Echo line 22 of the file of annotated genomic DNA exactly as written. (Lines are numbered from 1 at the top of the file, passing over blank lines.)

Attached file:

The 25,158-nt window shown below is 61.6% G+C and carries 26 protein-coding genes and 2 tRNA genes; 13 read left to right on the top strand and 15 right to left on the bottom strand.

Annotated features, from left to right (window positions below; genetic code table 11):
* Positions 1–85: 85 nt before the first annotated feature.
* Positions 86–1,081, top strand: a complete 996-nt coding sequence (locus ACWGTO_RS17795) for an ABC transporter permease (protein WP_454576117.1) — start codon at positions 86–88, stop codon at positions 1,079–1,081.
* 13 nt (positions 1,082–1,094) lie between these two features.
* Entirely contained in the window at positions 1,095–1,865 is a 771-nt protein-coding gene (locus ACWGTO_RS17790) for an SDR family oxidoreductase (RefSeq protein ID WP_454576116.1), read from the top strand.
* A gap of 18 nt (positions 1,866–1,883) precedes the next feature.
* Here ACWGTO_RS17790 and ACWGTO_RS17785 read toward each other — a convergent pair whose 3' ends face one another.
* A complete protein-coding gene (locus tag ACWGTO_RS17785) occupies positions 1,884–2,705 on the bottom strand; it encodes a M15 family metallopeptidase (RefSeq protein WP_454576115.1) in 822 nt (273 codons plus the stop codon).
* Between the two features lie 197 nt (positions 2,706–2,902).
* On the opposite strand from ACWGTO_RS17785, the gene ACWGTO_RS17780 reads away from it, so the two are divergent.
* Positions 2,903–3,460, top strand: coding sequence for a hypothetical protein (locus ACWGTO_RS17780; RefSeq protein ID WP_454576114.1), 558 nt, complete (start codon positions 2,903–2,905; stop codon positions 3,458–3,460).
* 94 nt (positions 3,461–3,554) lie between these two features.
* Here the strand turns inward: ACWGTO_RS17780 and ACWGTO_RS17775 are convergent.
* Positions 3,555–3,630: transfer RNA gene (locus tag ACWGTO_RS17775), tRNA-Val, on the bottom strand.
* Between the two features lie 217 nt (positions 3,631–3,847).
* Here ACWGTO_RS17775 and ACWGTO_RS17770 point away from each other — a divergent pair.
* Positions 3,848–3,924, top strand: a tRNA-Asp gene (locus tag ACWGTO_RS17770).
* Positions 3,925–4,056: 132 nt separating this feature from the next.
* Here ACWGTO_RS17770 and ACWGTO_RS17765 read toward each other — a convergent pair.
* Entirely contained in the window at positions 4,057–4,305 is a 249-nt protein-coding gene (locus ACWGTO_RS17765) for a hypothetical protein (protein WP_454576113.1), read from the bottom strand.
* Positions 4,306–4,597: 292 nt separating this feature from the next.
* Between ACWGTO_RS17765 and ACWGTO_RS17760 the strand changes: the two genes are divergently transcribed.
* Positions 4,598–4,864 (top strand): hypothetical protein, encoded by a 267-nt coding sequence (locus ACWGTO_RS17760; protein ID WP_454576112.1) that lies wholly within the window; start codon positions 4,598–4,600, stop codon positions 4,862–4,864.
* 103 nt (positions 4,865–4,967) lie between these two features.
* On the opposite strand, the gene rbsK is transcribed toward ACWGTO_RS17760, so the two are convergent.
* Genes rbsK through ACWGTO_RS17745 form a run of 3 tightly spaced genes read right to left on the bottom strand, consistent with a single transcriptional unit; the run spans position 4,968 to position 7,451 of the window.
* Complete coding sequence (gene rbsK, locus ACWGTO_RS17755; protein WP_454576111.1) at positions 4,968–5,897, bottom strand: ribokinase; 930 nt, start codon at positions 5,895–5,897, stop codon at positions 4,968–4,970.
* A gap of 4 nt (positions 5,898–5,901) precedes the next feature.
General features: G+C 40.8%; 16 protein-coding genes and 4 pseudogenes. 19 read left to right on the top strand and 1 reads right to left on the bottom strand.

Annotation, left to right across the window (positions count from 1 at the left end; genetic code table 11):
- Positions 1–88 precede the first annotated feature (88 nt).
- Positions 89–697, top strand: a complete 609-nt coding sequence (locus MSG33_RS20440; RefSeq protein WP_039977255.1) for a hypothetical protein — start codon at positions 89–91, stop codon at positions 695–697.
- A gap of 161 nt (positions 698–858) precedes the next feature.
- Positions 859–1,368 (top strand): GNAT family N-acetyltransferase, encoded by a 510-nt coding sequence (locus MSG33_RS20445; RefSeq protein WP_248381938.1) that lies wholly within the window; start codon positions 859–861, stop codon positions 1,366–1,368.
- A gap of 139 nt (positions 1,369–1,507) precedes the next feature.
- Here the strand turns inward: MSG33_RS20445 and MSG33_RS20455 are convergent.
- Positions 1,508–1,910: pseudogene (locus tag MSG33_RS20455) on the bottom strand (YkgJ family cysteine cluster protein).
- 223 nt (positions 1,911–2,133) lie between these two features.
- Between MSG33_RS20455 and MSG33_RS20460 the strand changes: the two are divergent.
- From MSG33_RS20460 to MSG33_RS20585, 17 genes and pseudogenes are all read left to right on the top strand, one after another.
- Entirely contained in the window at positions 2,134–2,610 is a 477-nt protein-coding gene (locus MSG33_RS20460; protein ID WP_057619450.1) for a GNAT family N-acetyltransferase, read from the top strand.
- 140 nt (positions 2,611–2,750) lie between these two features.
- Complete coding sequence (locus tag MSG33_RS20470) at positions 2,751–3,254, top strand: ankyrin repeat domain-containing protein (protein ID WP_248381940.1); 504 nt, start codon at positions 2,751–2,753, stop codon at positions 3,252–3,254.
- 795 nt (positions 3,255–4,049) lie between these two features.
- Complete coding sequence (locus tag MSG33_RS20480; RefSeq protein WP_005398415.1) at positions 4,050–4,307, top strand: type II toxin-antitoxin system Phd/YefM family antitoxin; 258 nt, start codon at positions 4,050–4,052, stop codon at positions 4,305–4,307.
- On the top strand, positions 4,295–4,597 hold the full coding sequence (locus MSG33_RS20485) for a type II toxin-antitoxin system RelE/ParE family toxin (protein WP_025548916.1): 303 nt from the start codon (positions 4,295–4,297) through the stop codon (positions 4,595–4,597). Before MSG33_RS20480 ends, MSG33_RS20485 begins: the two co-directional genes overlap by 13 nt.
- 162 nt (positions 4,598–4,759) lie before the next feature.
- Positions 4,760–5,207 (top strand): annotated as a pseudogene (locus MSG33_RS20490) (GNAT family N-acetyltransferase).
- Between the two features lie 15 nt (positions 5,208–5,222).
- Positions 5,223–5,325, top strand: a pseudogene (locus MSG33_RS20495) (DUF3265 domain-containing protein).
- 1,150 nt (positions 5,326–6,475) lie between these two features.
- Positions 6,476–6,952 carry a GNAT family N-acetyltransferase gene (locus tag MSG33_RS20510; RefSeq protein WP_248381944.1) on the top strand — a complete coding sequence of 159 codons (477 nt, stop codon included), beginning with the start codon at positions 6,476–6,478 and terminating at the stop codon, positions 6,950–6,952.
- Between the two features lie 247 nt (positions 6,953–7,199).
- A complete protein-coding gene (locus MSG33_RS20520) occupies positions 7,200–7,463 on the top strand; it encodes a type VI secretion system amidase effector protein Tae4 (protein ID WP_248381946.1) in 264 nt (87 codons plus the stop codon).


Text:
* Positions 4,306–4,597: 292 nt separating this feature from the next.